The Informer

This week’s headlines: Urgent action is called for to help onshore wind play its part in achieving net zero; new figures fuel fears that growing energy demand could hit emissions reduction progress; a business lobby group has called on the next government to embark on a decade of climate action; and a tidal energy firm unveils plans for a crowdfunding drive.

  • Call for urgent action to stimulate new onshore wind

    The UK’s onshore wind capacity is forecast to fall 40% short of its target by 2030 if urgent action isn’t taken, according to a warning from trade body RenewableUK.

    The Committee on Climate Change had previously advised the UK Government that capacity would need to expand by 1GW each year from 13.5GW at present to 35GW by 2035, crossing the 29GW threshold in 2030, in order to meet the 2050 net-zero emissions target.

    New research by RenewableUK has found that if the UK follows its current trends then capacity will only rise to 17.8GW by 2030 and could struggle to rise by just 1GW under a lower-growth scenario.

    The current pace of expansion would rely on power purchase agreements and the replacement of older turbines with more powerful models, while allowing onshore wind farms to compete for Contracts for Difference could trigger a high-growth scenario with a 24.4GW expansion of capacity.

    Rebecca Williams, Head of Policy & Regulation at RenewableUK, said: “Onshore wind is the single largest renewable power source in the UK and you can’t be credible on net zero unless you’re serious about onshore wind.”

    Read more

  • Rising global energy demand risks climate change goals

    A new report has warned that growing demand for power could jeopardise the Paris Agreement’s climate change goals.

    Capgemini’s annual World Energy Markets Observatory (WEMO) study found that economic growth led to a 2.8% rise in global energy consumption during 2018 – nearly twice the average rate since 2010 – with oil, gas and coal providing 75% of the extra power, their highest share for five years.

    Greenhouse gas emissions rose by 2% in 2018, rising above the plateau they reached between 2014 and 2016.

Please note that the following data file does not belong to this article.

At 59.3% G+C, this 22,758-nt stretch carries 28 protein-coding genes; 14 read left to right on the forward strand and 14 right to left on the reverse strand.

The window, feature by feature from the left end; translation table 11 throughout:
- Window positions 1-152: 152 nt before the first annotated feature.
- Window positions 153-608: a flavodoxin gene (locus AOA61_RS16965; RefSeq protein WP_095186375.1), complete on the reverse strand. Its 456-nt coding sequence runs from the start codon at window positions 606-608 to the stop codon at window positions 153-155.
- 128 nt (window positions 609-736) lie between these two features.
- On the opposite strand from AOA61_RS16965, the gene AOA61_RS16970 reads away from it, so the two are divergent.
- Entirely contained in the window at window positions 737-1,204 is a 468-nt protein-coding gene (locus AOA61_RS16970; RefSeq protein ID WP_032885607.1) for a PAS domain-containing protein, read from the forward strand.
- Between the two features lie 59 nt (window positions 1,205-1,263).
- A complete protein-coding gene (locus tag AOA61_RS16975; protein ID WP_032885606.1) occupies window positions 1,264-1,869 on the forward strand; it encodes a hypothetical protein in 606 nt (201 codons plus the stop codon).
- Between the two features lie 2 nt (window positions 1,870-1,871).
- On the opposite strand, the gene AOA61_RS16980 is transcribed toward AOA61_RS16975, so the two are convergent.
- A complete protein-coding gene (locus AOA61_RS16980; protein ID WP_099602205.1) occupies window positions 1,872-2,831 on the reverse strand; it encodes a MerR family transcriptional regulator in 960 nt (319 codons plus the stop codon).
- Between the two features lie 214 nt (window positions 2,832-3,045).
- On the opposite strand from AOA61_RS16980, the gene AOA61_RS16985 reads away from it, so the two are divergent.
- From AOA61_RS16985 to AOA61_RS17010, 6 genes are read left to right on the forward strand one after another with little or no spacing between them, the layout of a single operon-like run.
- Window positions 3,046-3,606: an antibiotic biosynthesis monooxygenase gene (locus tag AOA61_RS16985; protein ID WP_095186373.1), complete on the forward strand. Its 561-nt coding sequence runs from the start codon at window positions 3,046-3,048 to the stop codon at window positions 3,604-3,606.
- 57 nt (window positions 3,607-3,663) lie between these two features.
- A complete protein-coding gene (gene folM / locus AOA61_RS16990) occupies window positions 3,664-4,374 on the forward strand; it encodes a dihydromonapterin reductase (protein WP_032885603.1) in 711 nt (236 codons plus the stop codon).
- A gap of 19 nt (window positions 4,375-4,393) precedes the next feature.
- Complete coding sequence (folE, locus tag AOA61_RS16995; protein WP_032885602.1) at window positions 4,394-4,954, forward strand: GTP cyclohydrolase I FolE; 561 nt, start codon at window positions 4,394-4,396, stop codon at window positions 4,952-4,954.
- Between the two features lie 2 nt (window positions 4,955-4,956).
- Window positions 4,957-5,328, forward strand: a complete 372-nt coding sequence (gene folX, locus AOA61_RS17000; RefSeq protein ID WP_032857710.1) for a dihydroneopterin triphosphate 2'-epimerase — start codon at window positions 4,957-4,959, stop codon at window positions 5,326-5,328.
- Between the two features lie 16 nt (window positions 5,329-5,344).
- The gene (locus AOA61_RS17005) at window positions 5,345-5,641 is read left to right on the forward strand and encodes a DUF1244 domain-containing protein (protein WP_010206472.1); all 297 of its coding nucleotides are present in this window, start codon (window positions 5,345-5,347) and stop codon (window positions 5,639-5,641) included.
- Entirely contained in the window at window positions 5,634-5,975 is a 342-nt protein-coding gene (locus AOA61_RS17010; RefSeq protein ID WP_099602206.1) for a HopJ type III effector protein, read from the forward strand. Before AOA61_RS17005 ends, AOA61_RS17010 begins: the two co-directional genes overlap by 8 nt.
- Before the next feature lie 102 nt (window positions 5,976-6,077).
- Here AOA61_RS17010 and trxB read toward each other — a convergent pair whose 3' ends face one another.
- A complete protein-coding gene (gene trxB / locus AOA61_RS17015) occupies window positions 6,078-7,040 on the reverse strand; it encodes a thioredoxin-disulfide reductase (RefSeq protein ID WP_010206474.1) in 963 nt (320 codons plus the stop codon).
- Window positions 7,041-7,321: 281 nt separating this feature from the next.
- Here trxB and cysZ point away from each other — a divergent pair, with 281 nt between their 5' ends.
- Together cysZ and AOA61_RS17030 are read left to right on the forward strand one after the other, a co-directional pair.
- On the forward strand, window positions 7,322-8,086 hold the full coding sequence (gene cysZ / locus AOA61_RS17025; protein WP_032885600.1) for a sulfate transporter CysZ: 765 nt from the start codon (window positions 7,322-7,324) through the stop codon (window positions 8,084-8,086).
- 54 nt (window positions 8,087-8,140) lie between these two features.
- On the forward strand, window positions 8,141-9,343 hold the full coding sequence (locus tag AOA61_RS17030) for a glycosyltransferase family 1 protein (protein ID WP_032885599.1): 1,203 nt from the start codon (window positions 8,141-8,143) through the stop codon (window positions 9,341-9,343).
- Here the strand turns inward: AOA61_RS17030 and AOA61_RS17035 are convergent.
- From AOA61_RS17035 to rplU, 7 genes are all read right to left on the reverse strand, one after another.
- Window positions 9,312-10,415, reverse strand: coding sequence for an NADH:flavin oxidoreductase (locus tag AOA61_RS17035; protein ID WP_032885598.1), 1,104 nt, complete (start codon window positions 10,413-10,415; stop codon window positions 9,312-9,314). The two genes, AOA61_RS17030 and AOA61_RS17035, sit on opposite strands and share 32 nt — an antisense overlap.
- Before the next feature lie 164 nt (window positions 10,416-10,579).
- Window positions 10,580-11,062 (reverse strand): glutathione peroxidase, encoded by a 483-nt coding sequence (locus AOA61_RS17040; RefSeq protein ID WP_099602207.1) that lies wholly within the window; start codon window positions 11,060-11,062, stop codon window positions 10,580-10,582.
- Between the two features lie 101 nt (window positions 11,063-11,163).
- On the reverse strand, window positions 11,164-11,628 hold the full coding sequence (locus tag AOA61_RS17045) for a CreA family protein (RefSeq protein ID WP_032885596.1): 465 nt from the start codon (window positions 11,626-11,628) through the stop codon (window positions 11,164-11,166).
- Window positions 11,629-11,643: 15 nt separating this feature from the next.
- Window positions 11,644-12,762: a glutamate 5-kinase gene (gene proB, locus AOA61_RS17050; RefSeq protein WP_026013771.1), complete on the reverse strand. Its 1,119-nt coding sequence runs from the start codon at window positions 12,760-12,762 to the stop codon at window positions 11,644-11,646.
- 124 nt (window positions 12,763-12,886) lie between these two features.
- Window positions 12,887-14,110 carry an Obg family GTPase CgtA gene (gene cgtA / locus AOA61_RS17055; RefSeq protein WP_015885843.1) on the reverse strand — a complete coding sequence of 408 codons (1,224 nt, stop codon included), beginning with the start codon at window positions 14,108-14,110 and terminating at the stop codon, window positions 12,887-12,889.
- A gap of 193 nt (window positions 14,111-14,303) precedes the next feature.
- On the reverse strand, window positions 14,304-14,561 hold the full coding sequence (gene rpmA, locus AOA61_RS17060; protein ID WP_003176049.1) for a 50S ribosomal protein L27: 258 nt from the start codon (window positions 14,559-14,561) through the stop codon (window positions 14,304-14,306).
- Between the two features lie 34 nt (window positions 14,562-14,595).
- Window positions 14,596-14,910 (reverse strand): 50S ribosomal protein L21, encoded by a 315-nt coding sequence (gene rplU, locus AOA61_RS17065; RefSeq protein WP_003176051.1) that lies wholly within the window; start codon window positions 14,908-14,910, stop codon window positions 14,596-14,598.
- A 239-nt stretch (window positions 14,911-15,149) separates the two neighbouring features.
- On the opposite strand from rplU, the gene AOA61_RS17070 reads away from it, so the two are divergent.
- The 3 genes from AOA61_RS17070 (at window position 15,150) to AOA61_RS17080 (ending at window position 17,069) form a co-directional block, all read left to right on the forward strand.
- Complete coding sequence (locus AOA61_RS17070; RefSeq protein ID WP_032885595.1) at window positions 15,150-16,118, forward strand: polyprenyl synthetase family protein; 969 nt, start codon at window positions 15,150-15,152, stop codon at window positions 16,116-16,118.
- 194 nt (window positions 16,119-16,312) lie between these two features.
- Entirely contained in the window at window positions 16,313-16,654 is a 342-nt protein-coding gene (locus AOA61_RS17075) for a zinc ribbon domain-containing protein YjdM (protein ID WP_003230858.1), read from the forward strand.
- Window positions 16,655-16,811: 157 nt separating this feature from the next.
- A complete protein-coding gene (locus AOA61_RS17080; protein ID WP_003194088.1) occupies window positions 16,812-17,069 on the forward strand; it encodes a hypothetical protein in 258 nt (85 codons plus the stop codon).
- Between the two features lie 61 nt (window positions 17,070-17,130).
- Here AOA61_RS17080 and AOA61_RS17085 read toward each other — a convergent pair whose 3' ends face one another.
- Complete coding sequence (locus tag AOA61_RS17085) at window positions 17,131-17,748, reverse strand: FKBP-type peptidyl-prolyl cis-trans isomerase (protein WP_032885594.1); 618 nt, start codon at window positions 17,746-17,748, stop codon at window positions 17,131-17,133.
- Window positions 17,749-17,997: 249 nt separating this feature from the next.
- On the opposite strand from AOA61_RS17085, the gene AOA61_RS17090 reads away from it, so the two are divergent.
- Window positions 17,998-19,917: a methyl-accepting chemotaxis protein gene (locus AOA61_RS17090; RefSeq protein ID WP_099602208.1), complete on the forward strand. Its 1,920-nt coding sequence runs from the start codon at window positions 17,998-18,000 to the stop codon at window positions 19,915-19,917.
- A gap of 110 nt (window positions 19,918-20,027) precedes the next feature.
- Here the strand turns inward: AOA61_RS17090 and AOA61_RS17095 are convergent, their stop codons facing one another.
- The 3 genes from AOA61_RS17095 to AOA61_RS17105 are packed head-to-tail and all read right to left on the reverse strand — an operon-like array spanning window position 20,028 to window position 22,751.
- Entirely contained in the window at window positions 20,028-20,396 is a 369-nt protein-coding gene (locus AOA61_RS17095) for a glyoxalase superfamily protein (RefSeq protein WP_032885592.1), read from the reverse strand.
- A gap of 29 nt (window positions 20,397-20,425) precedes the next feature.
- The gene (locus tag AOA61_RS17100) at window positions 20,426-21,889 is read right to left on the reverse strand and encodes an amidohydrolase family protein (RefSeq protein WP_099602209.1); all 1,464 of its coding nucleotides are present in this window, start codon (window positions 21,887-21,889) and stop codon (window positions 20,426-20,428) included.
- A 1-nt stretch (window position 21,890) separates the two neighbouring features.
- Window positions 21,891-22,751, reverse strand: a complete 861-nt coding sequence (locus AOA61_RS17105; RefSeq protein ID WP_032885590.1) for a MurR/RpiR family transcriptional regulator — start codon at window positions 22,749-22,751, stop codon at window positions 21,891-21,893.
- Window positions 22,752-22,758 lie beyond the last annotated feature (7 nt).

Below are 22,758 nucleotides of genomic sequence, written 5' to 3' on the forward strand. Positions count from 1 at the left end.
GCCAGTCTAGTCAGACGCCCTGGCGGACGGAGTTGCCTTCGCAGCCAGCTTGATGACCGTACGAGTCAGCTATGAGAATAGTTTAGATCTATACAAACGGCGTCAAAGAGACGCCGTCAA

Renewables remain the fastest-growing power source, but investments slowed by 14% year-on-year during the opening half of 2019.

    The WEMO said: “Population growth, as well as a lack of anticipated technical breakthroughs over the next two decades, further contribute to a bleak medium- and long-term landscape.”

    Read more

  • CBI challenges government to kickstart decade of climate action

    CBI Director-General Carolyn Fairbairn used her speech at the business organisation’s “Low-Carbon 2020s” conference to call on the next government to trigger a “decade of climate action.”

    On renewable energy, the CBI wants to see onshore wind farms being allowed to compete for Contracts for Difference, alongside offshore wind farms, as well as measures to stimulate the nuclear power industry.

    When it comes to transport and heating, the organisation has called for large investments, especially to development an electric vehicle charging network that includes rural areas.

    The business body has also called for the carbon dioxide emitted when creating products imported to the UK to be included in the UK’s greenhouse gas calculations, and to publish such figures alongside its regular gross domestic product updates.

    “It would be a radically new way to measure growth and focus minds on our net-zero goal — with the fullest, clearest picture of our emissions footprint possible,” Fairbairn said.

    Read more

  • Renewables drives 69% fall in GHG intensity of UK energy

    The UK’s greenhouse gas intensity dropped by 69% between 1990 and 2018, according to the latest figures from the Office for National Statistics (ONS).

    The fall was driven by increased use of renewable energy, with emissions of carbon dioxide-equivalent from the power sector down from 217 million tonnes in 1990 to around 96 million tonnes in 2018.

    Greenhouse gas intensity is calculated by dividing emissions by the gross value added to economy.

    ONS said that the only European Union countries to have lower greenhouse gas intensities than the UK were Austria, France, Luxembourg and Sweden.

    The figure for the UK economy as a whole was flat from 2017 to 2018.

    Read more

  • Tidal energy firm plans crowdfunding push to accelerate progress

    Nova Innovation has unveiled plans to raise £500,000 through a crowdfunding platform.

    The cash raised on Seedrs will be used to accelerate the tidal energy company’s expansion into Europe and North America.

    Edinburgh-based Nova installed the world’s first tidal array off the coast in Shetland in 2016 and last year added a Tesla battery to the array.

    Chief Executive Simon Forrest said: “Nova’s tidal technology offers the ability to deliver baseload power to the grid, giving it the opportunity to displace coal, diesel and nuclear – something solar and wind are unable to do.”

    “With the climate emergency and a global hunger for clean, sustainable energy, the time is right to invest in additional sources of renewable energy.”

    Read more